The Newest in Gaming Technology

If you have not been listening in to the latest news of the gaming world, perhaps I can do you a favour and fill you in on the latest happenings. If you have heard of games that make use of motion sensing technology, things have just got a bit hotter these days with the new Microsoft xbox kinect. While in the past the share of this side of the pie went to Nintendo with their wii console, other motion sensing game consoles have entered the market recently. Other than the xbox kinect, there is also PlayStation move from Sony, which is very similar to Nintendo’s wii. While games have usually survived being just plain games without the need for motion sensing technology, the way I see it moving forward most games will require motion sensing, given that the technology now is readily available and has stabilized too.

What is so great about these games? Well for one it introduces realism. For the Kinect dance games, you can dance any way you like and your actions would be replicated by the console. While previously you needed a dance mat, you do not need one now as the kinect camera is able to take in your actions as they are. Then there are other fitness games that also make use of motion sensing to help you lose weight. Perform the fitness repetitions accurately if not they will not be counted. Punching a virtual opponent also adds in much fun.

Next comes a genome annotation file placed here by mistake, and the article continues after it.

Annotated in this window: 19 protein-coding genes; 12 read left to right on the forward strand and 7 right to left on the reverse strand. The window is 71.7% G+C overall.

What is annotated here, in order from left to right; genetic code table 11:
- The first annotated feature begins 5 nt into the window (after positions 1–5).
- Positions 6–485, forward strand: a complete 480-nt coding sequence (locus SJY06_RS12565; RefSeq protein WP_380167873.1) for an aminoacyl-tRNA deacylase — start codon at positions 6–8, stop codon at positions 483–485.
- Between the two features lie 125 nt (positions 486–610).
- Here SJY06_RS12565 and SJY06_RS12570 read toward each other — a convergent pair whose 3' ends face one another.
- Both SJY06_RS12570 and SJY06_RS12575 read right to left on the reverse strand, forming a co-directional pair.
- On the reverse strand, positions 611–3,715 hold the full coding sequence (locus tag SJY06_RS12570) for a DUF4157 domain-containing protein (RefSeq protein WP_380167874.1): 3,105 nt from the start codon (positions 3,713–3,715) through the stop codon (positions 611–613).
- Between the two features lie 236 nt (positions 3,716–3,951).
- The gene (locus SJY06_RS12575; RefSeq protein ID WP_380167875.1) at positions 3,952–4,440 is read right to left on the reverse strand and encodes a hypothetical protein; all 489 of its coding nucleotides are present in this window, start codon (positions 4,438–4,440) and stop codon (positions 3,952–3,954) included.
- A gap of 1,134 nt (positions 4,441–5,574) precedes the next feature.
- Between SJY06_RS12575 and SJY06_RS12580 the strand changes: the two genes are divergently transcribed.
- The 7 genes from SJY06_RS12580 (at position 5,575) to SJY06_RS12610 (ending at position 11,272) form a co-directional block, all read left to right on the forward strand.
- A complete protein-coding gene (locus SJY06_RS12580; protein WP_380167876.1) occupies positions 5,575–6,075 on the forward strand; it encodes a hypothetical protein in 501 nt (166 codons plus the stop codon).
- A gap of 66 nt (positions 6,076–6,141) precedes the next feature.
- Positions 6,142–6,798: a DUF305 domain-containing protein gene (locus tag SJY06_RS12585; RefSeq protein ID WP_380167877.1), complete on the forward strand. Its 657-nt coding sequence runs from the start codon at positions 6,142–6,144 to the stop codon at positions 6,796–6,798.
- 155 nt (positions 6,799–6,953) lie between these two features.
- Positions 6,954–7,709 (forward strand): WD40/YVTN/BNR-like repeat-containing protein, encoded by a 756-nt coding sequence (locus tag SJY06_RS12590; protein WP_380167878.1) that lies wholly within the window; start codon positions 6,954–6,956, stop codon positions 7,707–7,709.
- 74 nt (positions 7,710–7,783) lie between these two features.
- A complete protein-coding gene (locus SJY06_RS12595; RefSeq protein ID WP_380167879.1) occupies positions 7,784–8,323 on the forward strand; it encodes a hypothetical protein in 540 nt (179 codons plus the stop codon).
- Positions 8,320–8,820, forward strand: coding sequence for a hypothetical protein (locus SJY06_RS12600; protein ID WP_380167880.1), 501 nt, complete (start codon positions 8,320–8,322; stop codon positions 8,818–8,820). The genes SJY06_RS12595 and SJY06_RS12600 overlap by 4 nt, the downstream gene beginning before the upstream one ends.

So I do hope that after reading this article you might want a get the Kinect Xbox which will guarantee loads of fun for you and the family. Also check out the many Kinect Games Review available in the market so that you can choose some of the more exciting and fun games to try out.

Latest Gaming Technology

The video gaming industry has certainly evolved over the last few years. The latest technology now has much more improved graphics which has made the appeal of video gaming a lot more popular. The growth of the gaming console, PC games and video games has been absolutely phenomenal.

It is no longer just a casual game that people used to enjoy for a few minutes when they got the spare time. The video gamer now gets totally immersed in the game that they are playing to such an extent that you would think that they are actually living the whole episode.